I don’t agree at all with your first argument.
As far as I can understand it, you are arguing that the Beveridge curve has shifted out. I believe it has shifted in in the past 16 years. In other words you seem to be arguing that natural rate of unemployment has increased which explains why Alan Greenspan was wrong to guess that low unemployment in the mid 90s did not imply that monetary tightening was needed.
Neither you nor Hayek has explained why higher unemployment is needed to shift out of over-expanded sectors than was needed to shift into them. You can’t explain why a stimulus would interfere with reallocation of talent, nor am I aware of any empirical evidence supporting Hayek’s view (quite the opposite I’d say high unemployment causes people to stick to jobs which don’t optimally use their skills and interferes with reallocation basically what we need to get people out of where they are and to where they are productive are job vacancies and their is this thing called the Beveridge curve).
Your point 2 explains why you would prefer a different stimulus. Obviously you fundamentally disagree with Obama about most areas of policy other than, maybe, the case for fiscal stimulus right now. I think you could just say “I’m at CATO so obviously I don’t like any bill proposed by Obama” and leave it at that. In any case I’d say it means you would prefer a different stimulus, but does it mean you think that no stimulus would be better than Obama’s proposal ?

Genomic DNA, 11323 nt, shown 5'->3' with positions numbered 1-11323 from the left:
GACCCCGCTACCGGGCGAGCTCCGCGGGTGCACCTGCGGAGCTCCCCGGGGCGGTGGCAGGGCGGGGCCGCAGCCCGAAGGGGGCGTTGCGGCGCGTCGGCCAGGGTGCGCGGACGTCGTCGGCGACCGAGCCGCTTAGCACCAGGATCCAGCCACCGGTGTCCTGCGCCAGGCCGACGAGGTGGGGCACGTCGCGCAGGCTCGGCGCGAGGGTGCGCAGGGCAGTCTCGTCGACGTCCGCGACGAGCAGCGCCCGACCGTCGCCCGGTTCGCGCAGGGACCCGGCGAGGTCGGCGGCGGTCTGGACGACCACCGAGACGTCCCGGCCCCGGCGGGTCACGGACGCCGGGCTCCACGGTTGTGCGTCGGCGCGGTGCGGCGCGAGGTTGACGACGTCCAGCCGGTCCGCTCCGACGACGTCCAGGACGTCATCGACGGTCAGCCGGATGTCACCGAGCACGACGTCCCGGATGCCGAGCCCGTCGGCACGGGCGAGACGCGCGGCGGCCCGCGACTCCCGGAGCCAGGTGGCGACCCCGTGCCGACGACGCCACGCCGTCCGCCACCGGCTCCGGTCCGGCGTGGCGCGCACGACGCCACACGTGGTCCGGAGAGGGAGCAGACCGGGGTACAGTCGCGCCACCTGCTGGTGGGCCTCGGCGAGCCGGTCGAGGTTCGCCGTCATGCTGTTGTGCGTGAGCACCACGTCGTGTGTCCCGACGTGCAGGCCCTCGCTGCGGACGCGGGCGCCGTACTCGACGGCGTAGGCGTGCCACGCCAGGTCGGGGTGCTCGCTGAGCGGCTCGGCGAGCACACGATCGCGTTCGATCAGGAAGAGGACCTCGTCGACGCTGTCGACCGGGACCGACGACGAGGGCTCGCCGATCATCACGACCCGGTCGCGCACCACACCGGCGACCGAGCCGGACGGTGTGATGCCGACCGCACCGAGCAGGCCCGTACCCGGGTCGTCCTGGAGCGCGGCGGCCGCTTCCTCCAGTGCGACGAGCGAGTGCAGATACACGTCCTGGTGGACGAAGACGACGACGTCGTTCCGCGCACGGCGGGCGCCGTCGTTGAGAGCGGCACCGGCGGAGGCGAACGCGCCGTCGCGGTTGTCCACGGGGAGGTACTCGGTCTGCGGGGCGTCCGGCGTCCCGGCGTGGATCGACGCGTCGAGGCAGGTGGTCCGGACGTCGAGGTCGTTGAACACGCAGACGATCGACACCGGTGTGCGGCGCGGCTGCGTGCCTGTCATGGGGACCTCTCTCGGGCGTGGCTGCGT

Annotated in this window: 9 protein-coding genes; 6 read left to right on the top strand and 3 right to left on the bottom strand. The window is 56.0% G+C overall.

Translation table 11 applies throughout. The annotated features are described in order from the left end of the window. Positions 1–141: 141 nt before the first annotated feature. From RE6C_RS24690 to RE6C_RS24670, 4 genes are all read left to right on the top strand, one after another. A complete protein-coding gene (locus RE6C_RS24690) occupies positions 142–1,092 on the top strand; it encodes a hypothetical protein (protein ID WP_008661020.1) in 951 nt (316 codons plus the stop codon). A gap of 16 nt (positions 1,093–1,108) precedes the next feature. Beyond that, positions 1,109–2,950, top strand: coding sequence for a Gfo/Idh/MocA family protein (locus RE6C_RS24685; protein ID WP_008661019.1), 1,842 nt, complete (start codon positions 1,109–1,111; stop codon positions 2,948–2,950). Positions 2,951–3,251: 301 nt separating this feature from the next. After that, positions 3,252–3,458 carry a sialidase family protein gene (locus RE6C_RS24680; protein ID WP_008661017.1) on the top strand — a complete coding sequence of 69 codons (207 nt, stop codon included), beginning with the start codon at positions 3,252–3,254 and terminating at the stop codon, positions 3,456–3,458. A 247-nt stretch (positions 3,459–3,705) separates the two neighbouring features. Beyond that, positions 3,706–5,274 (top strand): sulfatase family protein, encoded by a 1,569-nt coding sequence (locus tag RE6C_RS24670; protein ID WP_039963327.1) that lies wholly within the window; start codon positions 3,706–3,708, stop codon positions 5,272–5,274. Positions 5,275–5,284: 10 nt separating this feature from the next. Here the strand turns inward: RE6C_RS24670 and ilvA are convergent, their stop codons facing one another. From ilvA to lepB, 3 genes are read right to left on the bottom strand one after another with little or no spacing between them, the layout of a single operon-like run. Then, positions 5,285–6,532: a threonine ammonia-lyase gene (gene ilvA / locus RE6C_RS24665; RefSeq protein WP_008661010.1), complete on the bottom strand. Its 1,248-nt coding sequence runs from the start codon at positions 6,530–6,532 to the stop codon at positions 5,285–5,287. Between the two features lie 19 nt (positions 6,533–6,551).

The only link between your point 3 seems to be that you seem almost to be arguing that a stimulus would be bad, because it would reduce economic suffering and people should suffer to punish them for their folly and teach them better. A rather broad brush approach. I don’t see why someone who hasn’t even bought a house losing his job is an efficient deterrent for say AIG writing CDSs. I mean is your argument, as it seems to be, the worst it is the better it is ?
That is the only link I can see between your respect for Minsky and your opposition to the stimulus.